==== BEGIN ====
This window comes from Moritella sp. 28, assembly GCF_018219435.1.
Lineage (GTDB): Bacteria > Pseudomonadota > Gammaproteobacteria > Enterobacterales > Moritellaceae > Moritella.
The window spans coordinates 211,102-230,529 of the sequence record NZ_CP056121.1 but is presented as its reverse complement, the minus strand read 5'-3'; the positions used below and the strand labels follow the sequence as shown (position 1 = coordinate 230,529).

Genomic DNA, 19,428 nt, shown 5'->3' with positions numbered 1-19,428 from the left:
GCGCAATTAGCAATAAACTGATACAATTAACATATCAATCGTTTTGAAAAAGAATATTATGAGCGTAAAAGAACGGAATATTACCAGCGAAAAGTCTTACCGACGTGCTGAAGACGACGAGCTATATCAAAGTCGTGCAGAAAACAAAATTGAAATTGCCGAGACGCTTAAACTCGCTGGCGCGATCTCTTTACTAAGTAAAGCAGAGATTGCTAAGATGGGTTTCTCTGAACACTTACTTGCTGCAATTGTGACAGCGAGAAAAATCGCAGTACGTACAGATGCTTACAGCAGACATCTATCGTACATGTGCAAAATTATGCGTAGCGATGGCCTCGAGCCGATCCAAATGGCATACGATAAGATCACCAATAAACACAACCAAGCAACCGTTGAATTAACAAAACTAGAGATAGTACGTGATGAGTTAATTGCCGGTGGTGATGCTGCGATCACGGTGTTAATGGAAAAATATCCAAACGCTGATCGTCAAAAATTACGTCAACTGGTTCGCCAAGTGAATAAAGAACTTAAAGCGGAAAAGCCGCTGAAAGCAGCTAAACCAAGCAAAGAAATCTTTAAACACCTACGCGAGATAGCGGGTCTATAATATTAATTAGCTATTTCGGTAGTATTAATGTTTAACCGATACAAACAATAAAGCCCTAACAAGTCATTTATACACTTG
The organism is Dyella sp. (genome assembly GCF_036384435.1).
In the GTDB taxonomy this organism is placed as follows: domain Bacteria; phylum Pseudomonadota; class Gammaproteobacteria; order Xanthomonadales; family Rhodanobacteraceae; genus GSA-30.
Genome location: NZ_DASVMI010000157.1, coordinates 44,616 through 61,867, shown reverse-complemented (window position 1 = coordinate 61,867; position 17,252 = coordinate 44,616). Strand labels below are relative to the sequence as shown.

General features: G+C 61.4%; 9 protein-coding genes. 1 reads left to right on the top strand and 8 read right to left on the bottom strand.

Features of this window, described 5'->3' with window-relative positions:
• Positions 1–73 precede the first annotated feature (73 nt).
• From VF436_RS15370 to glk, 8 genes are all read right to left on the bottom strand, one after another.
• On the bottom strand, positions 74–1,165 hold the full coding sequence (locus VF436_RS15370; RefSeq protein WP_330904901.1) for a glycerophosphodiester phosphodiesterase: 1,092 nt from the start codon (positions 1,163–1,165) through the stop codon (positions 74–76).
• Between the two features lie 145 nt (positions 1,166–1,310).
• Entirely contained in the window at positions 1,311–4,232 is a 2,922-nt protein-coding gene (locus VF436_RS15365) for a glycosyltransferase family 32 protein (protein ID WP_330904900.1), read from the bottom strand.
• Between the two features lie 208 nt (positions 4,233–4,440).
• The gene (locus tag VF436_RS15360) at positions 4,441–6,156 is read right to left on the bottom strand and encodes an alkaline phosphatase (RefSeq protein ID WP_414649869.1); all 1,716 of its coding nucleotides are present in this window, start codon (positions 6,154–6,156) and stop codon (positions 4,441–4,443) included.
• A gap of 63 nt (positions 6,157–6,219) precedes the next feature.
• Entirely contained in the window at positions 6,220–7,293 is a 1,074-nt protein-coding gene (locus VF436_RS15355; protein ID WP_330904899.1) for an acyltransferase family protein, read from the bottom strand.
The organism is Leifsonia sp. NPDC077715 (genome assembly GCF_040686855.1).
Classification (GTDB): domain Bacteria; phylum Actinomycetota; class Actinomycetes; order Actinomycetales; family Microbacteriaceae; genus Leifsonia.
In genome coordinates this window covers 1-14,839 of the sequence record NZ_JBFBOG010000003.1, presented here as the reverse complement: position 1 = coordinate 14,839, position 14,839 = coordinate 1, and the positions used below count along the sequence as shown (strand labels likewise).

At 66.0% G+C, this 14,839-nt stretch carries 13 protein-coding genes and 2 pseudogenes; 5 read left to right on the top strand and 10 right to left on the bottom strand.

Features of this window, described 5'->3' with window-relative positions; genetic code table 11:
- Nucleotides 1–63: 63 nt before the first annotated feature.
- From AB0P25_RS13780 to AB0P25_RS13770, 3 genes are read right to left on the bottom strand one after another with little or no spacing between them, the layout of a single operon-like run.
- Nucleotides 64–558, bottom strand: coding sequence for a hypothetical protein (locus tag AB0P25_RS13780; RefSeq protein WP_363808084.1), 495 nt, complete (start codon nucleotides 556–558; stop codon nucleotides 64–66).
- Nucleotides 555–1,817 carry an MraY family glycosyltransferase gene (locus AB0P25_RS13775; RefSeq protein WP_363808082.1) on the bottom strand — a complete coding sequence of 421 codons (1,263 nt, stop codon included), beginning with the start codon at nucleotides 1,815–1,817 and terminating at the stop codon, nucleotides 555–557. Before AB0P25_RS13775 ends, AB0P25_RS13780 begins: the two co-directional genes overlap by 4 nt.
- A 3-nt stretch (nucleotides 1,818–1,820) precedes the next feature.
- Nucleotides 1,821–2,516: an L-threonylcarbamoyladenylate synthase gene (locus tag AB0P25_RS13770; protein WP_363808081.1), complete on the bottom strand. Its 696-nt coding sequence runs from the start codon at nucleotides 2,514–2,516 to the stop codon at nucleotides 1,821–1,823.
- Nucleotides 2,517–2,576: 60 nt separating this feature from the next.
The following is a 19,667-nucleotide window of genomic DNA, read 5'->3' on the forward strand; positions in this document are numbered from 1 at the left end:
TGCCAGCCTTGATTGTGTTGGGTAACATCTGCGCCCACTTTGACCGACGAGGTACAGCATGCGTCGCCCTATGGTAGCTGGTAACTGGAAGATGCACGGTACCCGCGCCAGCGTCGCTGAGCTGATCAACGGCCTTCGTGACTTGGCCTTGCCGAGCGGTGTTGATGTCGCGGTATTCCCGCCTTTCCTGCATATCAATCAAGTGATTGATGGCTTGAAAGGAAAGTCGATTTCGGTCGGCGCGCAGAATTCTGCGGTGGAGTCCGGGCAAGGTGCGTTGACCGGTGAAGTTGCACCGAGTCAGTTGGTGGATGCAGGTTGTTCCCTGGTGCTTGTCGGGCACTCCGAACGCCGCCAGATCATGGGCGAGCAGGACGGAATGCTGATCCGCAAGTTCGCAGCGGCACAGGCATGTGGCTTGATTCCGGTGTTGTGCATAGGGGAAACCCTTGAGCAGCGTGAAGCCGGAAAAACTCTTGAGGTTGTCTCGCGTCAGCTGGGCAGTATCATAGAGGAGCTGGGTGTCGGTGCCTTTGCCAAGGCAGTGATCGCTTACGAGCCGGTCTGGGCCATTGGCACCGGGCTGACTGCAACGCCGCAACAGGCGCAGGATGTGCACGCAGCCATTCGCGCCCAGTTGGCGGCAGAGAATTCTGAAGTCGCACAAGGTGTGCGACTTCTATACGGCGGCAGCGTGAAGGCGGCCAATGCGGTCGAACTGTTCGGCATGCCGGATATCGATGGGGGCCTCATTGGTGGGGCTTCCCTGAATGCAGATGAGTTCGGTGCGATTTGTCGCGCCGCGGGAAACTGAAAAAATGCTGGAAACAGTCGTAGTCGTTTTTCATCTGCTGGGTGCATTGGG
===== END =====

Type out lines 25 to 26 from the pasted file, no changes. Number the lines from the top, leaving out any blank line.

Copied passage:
- Nucleotides 1–63: 63 nt before the first annotated feature.
- From AB0P25_RS13780 to AB0P25_RS13770, 3 genes are read right to left on the bottom strand one after another with little or no spacing between them, the layout of a single operon-like run.